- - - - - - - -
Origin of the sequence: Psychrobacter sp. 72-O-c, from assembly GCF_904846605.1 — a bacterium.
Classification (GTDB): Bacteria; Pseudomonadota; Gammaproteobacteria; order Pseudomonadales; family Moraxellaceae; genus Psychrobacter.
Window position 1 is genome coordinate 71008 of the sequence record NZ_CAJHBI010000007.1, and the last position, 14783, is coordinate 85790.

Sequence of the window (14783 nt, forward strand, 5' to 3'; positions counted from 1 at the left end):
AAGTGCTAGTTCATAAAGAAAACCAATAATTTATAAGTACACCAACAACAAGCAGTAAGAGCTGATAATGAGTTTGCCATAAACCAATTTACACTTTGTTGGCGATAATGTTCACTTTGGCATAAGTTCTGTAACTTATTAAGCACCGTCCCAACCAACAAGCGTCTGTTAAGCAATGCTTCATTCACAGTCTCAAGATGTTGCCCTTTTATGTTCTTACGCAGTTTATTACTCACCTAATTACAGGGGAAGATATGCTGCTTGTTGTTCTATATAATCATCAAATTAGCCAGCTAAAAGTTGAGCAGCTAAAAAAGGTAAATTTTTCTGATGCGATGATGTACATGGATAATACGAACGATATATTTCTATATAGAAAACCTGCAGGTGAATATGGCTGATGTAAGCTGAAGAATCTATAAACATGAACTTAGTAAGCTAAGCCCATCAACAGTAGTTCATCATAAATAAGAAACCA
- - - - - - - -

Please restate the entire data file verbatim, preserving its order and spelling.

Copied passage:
Origin of the sequence: Psychrobacter sp. 72-O-c, from assembly GCF_904846605.1 — a bacterium.
Classification (GTDB): Bacteria; Pseudomonadota; Gammaproteobacteria; order Pseudomonadales; family Moraxellaceae; genus Psychrobacter.
Window position 1 is genome coordinate 71008 of the sequence record NZ_CAJHBI010000007.1, and the last position, 14783, is coordinate 85790.

Sequence of the window (14783 nt, forward strand, 5' to 3'; positions counted from 1 at the left end):
AAGTGCTAGTTCATAAAGAAAACCAATAATTTATAAGTACACCAACAACAAGCAGTAAGAGCTGATAATGAGTTTGCCATAAACCAATTTACACTTTGTTGGCGATAATGTTCACTTTGGCATAAGTTCTGTAACTTATTAAGCACCGTCCCAACCAACAAGCGTCTGTTAAGCAATGCTTCATTCACAGTCTCAAGATGTTGCCCTTTTATGTTCTTACGCAGTTTATTACTCACCTAATTACAGGGGAAGATATGCTGCTTGTTGTTCTATATAATCATCAAATTAGCCAGCTAAAAGTTGAGCAGCTAAAAAAGGTAAATTTTTCTGATGCGATGATGTACATGGATAATACGAACGATATATTTCTATATAGAAAACCTGCAGGTGAATATGGCTGATGTAAGCTGAAGAATCTATAAACATGAACTTAGTAAGCTAAGCCCATCAACAGTAGTTCATCATAAATAAGAAACCA